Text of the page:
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College students may have more in common with their parents than they think - including high blood pressure, raised cholesterol, inactivity and excess weight.

Although some appear to be the picture of youthful good health, many undergraduates are suffering from conditions that could lead to chronic health problems later in life, according to research by scientists at the University of New Hampshire.

"They are not as healthy as they think they are," said researcher Ingrid Lofgren, who collected and analyzed the data presented at the Experimental Biology Annual Meeting.

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At least one-third of the 800 students, aged 18 to 24, questioned in a study were overweight or obese, 60 per cent of the men had high blood pressure and more than two-thirds of the women were lacking in iron, calcium and folate.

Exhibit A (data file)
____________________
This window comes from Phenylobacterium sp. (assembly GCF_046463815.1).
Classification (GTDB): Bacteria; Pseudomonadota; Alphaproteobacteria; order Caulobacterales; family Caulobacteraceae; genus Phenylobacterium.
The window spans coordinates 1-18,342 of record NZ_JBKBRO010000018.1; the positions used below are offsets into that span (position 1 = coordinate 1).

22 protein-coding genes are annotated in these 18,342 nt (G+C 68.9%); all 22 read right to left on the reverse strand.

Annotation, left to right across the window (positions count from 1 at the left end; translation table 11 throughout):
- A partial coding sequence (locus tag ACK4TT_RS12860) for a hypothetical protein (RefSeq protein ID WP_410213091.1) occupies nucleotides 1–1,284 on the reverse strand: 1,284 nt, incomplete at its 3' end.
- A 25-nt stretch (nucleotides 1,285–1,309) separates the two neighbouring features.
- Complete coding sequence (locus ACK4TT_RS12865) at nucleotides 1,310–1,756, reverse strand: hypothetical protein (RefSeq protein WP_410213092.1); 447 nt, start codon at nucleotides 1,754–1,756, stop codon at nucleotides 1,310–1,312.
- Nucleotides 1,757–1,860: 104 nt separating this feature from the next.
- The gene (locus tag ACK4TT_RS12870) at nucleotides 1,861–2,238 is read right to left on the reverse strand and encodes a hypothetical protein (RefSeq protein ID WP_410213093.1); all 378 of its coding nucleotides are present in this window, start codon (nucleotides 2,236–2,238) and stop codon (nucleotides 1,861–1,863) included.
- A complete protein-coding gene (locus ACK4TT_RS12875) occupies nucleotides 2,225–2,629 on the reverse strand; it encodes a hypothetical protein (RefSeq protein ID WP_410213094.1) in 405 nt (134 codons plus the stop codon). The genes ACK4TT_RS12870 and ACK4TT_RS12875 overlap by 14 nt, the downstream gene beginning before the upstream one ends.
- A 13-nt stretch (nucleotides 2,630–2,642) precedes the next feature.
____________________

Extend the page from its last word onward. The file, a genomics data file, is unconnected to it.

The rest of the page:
Dr. Lofgren and her team asked the students to answer questionnaires about their eating habits, how much they exercise and whether they smoke and drink.

The students were also weighed and screened for high blood pressure and cholesterol, and the nutritional content of their diets was analyzed.

Sixty-six per cent of men in the study and 50 per cent of women had at least one risk factor for metabolic syndrome - a cluster of conditions such as high blood pressure, raised cholesterol and excess weight that increases the odds of suffering from cardiovascular disease and diabetes.

But the results of the study were not all bad, the researchers added.

Very few of the students who took part in the study were smokers, and the number who were overweight or obese was less than the U.S. national average, which is close to 40 per cent, the researchers said.

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